Video conferences in the Internet are a great contribution to in-service teacher training. How far can they cover the need of IST training? Would it be possible that, for example, today’s #ErasmusPlus courses on the spot could be replaced by live sessions in the net?
Before trying to answer this question, I first have to reveal that I don’t believe in national training only. Exchange of knowledge, skills and attitudes across the borders is necessary for the professionals of education. I have a strong opinion that if countries are not open to international their schools will lag behind the others not only in education but in all cultural and social development.
On the other hand, it’s justified to ask if it’s ecologically wise to organise F2F events here and there in Europe, sometimes even in overseas areas of some European countries. This happens in Erasmus+ program, where schools can choose faraway training courses to their teachers. Flying with jets is not ecological as we know.
The concept of ‘net positivism’ was launched by Finnish ecologists recently. ‘Net’ does not mean the Internet in this context, but it’s used as a mathematical term. Net is like 1 = 2 – 1. What do Erasmus+ courses look like, seen from an ecological point of view? Do they bring more good, ecologically seen, than bad consequences.
I couldn’t imagine European development, or actually any development, in schools without international collaboration. It’s been part of my thinking for more than 20 years, after I became involved in the activities of European Schools Project in 1996. I know I can’t ever stop thinking like that.
Should we restrict the interaction of schools to virtual collaboration only? No events on the spot, no job shadowing exchanges. Instead eTwinning, MOOCs, webinars and live online courses only? In that way we would decrease our ecological footprints. Such an approach would certainly correspond to the perspective of ‘net positivism’ in ecological terms.
My opinion is that it’s important and quite necessary to enhance virtual means of education and training. But I think it’s not just so simple. I have a long experience about the development of videoconferencing in the past. There’s been a most rapid technological development in schools within only few decades. At the same time development in pedagogy has been relatively slow. Most schools and teachers have not taken VC into use in their education yet.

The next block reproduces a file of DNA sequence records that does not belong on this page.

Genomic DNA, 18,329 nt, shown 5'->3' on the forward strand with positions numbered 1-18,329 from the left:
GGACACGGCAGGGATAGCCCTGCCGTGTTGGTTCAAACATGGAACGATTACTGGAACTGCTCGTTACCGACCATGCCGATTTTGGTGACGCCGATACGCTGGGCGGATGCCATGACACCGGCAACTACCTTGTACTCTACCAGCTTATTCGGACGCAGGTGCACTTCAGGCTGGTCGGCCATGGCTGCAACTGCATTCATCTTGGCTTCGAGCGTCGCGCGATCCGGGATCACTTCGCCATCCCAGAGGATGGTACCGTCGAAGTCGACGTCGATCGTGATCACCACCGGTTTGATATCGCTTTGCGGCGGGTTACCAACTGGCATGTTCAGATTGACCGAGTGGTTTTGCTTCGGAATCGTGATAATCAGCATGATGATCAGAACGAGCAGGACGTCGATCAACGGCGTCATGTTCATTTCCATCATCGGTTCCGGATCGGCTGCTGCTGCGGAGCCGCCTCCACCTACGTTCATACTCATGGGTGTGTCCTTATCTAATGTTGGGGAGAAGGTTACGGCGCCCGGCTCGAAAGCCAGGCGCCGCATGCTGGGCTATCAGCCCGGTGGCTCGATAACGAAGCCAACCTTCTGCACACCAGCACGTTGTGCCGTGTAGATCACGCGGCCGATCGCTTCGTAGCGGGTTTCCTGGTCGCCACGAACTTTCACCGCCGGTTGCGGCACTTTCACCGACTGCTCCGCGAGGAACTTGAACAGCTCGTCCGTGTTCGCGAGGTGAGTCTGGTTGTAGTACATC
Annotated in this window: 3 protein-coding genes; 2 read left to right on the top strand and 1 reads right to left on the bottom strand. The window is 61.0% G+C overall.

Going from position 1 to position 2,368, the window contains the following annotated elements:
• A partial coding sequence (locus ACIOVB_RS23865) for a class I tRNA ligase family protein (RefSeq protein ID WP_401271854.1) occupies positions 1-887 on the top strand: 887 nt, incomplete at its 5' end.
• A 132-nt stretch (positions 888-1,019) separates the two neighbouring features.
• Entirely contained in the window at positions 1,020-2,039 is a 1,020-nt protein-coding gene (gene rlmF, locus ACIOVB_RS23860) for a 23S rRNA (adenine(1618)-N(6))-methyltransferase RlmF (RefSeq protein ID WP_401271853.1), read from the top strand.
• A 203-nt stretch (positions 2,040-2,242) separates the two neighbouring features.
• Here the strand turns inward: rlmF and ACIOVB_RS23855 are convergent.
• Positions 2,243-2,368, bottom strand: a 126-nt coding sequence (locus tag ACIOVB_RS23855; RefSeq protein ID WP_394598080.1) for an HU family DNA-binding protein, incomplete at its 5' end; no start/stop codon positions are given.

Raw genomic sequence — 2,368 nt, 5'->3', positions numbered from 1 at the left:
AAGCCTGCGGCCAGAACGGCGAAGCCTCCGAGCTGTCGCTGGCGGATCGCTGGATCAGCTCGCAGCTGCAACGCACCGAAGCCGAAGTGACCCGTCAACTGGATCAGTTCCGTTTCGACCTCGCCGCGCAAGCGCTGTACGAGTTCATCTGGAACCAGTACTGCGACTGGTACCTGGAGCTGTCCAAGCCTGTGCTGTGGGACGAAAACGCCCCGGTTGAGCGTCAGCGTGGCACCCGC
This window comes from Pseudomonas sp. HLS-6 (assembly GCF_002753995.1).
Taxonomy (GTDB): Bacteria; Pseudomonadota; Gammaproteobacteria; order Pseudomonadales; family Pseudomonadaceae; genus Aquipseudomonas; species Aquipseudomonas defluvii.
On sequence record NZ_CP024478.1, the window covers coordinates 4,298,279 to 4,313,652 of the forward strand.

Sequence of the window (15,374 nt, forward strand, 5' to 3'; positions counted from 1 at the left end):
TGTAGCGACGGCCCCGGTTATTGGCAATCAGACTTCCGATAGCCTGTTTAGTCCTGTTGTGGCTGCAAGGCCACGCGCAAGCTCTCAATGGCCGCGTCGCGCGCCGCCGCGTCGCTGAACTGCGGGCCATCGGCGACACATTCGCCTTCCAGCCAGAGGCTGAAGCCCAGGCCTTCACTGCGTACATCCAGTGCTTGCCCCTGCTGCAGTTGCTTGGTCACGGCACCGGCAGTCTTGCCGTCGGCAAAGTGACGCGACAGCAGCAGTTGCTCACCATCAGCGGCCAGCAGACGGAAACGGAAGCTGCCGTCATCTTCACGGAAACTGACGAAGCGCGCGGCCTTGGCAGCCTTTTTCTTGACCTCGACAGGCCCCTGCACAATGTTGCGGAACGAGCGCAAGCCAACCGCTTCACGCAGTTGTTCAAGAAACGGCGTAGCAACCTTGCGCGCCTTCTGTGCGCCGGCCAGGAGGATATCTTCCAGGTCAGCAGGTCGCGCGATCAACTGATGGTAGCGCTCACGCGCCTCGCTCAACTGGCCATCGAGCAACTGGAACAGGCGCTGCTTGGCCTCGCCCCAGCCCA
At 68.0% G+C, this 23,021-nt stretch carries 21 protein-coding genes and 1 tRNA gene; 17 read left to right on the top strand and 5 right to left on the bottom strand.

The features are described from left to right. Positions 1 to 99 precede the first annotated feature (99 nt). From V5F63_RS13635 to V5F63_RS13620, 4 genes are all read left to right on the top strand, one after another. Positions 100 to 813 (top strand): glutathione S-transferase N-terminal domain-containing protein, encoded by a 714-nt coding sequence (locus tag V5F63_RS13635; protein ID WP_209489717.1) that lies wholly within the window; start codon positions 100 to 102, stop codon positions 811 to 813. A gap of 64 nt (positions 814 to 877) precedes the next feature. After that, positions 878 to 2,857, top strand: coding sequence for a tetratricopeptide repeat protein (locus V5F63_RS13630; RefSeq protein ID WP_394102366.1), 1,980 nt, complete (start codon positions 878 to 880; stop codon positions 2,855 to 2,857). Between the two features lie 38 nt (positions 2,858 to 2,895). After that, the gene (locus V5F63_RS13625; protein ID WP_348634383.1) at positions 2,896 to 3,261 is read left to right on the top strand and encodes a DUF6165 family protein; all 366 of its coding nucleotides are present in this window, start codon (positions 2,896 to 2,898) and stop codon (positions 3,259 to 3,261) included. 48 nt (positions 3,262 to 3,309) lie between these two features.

I encountered live phone chat in the Internet in 2004. Soon after that I joined a course of Hartmut Karrasch from Germany and learned about videoconferencing. Then, for nearly ten years I worked together with Michael Goriany and Angelika Guettl-Strahlhofer from Austria in DaF Community. We gave live online training to teachers of German on a weekly basis.
What I want to state here is that video conferences have taken a longer time to become what they are now. Quite many businesses have adopted live online sessions into their daily routines. But is this the case in education? How many teachers of foreign languages have understood the real strength of live online in their lessons? In what scale is project-based learning PBL used in international projects of schools? I think such progress is still in baby shoes.
I suppose the speed of digital development in schools is often underestimated, whereas the corresponding development in pedagogy is overestimated. Therefore, I am afraid that it will take still years and years before the big masses of teachers in Erasmus+ member countries are really ready to virtual training, webinars or live online courses.
A lot of F2F training is needed before that. There are some hundreds of thousands of schools and probably millions of teachers in Erasmus+ member countries. There is a big gap between the demands of digitalisation and the skills of the staff in most schools of all countries. I don’t believe the gap can be bridged by virtual means of training only.
Much should be done about the emissions of flight traffic, true. And teachers are strong influencers also in ecological things. Children and adolescents listen to teachers’ words everywhere. Teachers can contribute to ecological ‘net positivism’ best by telling their students about ecological challenges. It’s much more than what the majority of their fellow flight passengers, tourists, are able to do.